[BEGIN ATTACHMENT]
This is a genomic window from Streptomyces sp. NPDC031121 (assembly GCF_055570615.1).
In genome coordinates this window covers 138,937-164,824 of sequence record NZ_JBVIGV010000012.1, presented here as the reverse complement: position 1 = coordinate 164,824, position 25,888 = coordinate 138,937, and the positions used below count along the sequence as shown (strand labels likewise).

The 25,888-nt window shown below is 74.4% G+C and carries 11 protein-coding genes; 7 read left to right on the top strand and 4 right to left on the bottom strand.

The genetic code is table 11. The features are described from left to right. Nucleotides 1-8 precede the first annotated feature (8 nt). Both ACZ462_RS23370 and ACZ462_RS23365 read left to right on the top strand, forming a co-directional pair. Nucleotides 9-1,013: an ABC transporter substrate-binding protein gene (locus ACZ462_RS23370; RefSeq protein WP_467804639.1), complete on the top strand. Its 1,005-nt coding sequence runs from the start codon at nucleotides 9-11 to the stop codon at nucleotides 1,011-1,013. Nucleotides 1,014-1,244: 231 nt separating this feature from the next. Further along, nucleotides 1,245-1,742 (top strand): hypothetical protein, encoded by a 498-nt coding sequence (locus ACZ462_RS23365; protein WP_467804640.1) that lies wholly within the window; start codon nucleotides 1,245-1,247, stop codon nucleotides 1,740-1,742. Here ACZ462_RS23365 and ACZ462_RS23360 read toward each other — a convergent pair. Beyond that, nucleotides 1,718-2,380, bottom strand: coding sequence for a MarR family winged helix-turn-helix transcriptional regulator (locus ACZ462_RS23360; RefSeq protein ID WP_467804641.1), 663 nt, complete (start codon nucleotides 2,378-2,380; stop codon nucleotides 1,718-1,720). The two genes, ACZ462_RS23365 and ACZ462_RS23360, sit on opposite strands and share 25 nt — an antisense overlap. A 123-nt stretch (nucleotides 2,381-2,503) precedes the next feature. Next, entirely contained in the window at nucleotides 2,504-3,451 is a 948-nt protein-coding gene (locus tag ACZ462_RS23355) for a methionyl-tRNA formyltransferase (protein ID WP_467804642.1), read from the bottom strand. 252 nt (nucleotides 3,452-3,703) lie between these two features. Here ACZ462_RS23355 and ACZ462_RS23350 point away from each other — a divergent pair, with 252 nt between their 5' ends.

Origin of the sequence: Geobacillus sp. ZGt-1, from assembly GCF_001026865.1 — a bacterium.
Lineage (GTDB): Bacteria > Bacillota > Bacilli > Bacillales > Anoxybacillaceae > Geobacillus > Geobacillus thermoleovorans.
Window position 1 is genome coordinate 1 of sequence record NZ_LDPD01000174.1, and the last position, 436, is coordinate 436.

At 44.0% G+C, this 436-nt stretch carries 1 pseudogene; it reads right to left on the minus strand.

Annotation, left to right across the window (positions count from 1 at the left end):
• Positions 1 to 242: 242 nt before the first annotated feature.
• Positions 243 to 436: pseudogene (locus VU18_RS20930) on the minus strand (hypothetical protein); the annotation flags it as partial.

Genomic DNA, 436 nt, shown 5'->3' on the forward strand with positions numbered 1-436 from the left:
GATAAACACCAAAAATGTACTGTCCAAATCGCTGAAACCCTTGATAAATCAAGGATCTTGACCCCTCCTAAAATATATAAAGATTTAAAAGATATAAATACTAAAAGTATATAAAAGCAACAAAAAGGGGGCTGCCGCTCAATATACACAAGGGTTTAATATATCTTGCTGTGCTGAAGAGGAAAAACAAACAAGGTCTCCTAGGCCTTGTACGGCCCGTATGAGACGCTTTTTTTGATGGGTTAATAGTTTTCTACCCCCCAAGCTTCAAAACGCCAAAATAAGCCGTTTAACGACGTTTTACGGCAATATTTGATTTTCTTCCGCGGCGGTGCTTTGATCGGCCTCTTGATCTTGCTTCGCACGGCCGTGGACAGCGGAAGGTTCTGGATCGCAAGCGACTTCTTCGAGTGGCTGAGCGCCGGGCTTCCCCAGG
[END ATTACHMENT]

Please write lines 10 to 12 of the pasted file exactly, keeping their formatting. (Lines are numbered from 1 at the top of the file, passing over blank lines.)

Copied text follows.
• Positions 1 to 242: 242 nt before the first annotated feature.
• Positions 243 to 436: pseudogene (locus VU18_RS20930) on the minus strand (hypothetical protein); the annotation flags it as partial.

Genomic DNA, 436 nt, shown 5'->3' on the forward strand with positions numbered 1-436 from the left: